Originally published in the Democrat and Chronicle on March 22, 2020
by Caurie Putnam
Every item for sale at Afrikamba, Curios ... in Spencerport tells a story.
Among beautiful beaded jewelry and colorful clothing, there’s a metal giraffe made of repurposed Coca-Cola cans by artisans in Capetown, South Africa, and a Volkswagen Beetle carved from scrap driftwood collected in Zanzibar, a Tanzanian archipelago.
No two items in the store are the same, but they do share a common bond: They are for sale in Spencerport due to Harry Ewell and Carol Nellis-Ewell.
The Ewells, who are both Kodak retirees, opened Afrikamba, Curios ... in 1998 following several trips to Kenya. Their first trip was a photographic safari in 1989 with AAA and second, a philanthropic trip building solar ovens in a small village in 1993 with a group called Earthwatch.
During those early trips they bought some handmade bags and when Carol took them to work, the reactions of her co-workers were so positive she realized there was a market for artisanal African goods in Rochester.
Thus began Afrikamba, Curios ... and over 50 trips to 13 countries in Africa for the couple who buy each product they sell personally, paying the artisan a fair price up-front.
“The store is really about learning and sharing our love of Africa and the people,” said Nellis-Ewell, who is also the deputy mayor of the village of Spencerpor t.
Each trip they take to Africa they bring about a dozen suitcases filled with items to distribute in the communities they visit, like food, books, medical products and clothing. They also bring items made by the Spencerport Methodist Church’s Dress a Girl Around the World program.
“There is tremendous need, but extreme gratitude,” Nellis-Ewell said. “We had so many wonderful experiences in Africa, we’ve always felt drawn back and that we had to give back.”
They’ve made so many trips to certain villages that they are treated like family. In Zanzibar there is a little girl named after Carol and in western Kenya a little boy named after Harry. As animal lovers, they are also very active members of the East African Wildlife Society, serving as the United States financial representatives.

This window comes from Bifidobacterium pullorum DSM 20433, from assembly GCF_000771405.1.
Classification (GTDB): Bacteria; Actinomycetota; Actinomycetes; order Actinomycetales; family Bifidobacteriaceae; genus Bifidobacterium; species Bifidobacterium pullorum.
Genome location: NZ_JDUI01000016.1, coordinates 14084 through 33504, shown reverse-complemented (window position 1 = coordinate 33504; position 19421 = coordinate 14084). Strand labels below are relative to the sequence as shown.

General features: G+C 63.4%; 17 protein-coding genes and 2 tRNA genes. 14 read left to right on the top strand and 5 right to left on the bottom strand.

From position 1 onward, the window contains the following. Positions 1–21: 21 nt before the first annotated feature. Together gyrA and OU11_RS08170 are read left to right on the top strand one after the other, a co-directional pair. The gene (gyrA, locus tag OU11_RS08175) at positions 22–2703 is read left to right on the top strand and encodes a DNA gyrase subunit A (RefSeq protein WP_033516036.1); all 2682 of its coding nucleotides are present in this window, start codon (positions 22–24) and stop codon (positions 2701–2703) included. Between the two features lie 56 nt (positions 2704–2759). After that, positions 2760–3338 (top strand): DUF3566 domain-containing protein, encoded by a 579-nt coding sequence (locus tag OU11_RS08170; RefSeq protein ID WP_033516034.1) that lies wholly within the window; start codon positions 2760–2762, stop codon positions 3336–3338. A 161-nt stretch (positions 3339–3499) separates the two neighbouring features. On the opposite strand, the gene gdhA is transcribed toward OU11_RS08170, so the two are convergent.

Two decades after opening Afrikamba, Curios … in Spencer’s Landing in the village, they are still passionate about sharing their love of Africa with others. “We felt there was a great opportunity along the canal here in Spencerport,” Nellis-Ewell said. “In the summertime people get off their boats, discover the store and ask, ‘Why are you here?’ We say, ‘Everybody has got to be somewhere.’ We wanted to anchor here.”
Dancers’ group celebrates 50 years
Happy birthday to the Cloverleaf Squares, a
modern western square dancing and round dancing singles club founded in 1970. The group, which meets in Chili from September to April and Henrietta in the warmer months, celebrated their 50 th birthday with a reunion dance on Sunday, March 15, at the Diplomat Banquet Center.
In attendance were the group’s first president Bob Sponable and a member of the first dance class, Ann Crowley-Hash.
The group is currently led by Henry Capron and features Mike Callahan as their caller. They have about 100 members, including Sharon Meyer of Farmington, Ontario County, who met her husband of 17 years in the group.
“It’s all about dancing, meeting people and getting some exercise,” Meyer said. “A lot of us have met our spouses there. People keep coming back year after year because they like the dancing and comradery.”
Contact Caurie at firstname.lastname@example.org with news from west-side towns. She’s on Twitter at @CauriePutnam and on Facebook at facebook.com/ BrockportBlog.